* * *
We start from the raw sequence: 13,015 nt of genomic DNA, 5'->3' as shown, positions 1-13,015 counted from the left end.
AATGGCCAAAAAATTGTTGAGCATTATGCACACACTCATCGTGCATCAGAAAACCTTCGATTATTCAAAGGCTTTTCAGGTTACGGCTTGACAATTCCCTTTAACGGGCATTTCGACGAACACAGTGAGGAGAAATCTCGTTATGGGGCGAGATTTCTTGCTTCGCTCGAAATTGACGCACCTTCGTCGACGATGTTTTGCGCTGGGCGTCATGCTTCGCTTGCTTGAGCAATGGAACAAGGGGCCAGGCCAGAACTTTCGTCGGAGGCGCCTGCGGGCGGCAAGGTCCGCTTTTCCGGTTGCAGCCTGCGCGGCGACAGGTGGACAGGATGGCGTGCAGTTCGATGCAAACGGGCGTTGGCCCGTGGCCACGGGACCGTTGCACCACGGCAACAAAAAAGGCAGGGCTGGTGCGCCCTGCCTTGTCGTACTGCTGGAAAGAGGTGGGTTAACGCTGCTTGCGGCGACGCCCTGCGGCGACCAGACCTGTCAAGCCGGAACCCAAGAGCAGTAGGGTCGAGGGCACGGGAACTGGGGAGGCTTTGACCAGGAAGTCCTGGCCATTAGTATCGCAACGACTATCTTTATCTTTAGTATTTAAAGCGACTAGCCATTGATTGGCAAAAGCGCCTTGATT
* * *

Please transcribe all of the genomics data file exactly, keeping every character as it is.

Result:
We start from the raw sequence: 13,015 nt of genomic DNA, 5'->3' as shown, positions 1-13,015 counted from the left end.
AATGGCCAAAAAATTGTTGAGCATTATGCACACACTCATCGTGCATCAGAAAACCTTCGATTATTCAAAGGCTTTTCAGGTTACGGCTTGACAATTCCCTTTAACGGGCATTTCGACGAACACAGTGAGGAGAAATCTCGTTATGGGGCGAGATTTCTTGCTTCGCTCGAAATTGACGCACCTTCGTCGACGATGTTTTGCGCTGGGCGTCATGCTTCGCTTGCTTGAGCAATGGAACAAGGGGCCAGGCCAGAACTTTCGTCGGAGGCGCCTGCGGGCGGCAAGGTCCGCTTTTCCGGTTGCAGCCTGCGCGGCGACAGGTGGACAGGATGGCGTGCAGTTCGATGCAAACGGGCGTTGGCCCGTGGCCACGGGACCGTTGCACCACGGCAACAAAAAAGGCAGGGCTGGTGCGCCCTGCCTTGTCGTACTGCTGGAAAGAGGTGGGTTAACGCTGCTTGCGGCGACGCCCTGCGGCGACCAGACCTGTCAAGCCGGAACCCAAGAGCAGTAGGGTCGAGGGCACGGGAACTGGGGAGGCTTTGACCAGGAAGTCCTGGCCATTAGTATCGCAACGACTATCTTTATCTTTAGTATTTAAAGCGACTAGCCATTGATTGGCAAAAGCGCCTTGATT